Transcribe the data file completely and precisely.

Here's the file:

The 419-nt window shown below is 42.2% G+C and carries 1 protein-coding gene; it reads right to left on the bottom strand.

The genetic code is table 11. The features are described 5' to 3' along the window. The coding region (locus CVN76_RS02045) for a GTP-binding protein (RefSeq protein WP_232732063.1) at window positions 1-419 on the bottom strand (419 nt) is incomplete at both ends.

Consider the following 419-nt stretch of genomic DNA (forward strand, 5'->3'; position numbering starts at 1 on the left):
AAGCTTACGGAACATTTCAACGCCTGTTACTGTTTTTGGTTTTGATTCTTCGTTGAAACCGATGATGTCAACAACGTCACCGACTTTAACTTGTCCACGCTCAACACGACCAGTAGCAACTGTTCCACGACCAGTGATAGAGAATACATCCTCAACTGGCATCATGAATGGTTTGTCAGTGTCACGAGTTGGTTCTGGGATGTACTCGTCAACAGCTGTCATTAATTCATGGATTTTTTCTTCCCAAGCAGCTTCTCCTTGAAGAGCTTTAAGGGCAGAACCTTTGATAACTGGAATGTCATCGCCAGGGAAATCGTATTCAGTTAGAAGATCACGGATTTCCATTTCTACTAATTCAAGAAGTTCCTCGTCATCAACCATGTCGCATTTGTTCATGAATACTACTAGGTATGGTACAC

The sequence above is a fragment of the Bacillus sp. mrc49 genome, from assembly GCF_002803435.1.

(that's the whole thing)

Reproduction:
The 419-nt window shown below is 42.2% G+C and carries 1 protein-coding gene; it reads right to left on the bottom strand.

The genetic code is table 11. The features are described 5' to 3' along the window. The coding region (locus CVN76_RS02045) for a GTP-binding protein (RefSeq protein WP_232732063.1) at window positions 1-419 on the bottom strand (419 nt) is incomplete at both ends.

Consider the following 419-nt stretch of genomic DNA (forward strand, 5'->3'; position numbering starts at 1 on the left):
AAGCTTACGGAACATTTCAACGCCTGTTACTGTTTTTGGTTTTGATTCTTCGTTGAAACCGATGATGTCAACAACGTCACCGACTTTAACTTGTCCACGCTCAACACGACCAGTAGCAACTGTTCCACGACCAGTGATAGAGAATACATCCTCAACTGGCATCATGAATGGTTTGTCAGTGTCACGAGTTGGTTCTGGGATGTACTCGTCAACAGCTGTCATTAATTCATGGATTTTTTCTTCCCAAGCAGCTTCTCCTTGAAGAGCTTTAAGGGCAGAACCTTTGATAACTGGAATGTCATCGCCAGGGAAATCGTATTCAGTTAGAAGATCACGGATTTCCATTTCTACTAATTCAAGAAGTTCCTCGTCATCAACCATGTCGCATTTGTTCATGAATACTACTAGGTATGGTACAC

The sequence above is a fragment of the Bacillus sp. mrc49 genome, from assembly GCF_002803435.1.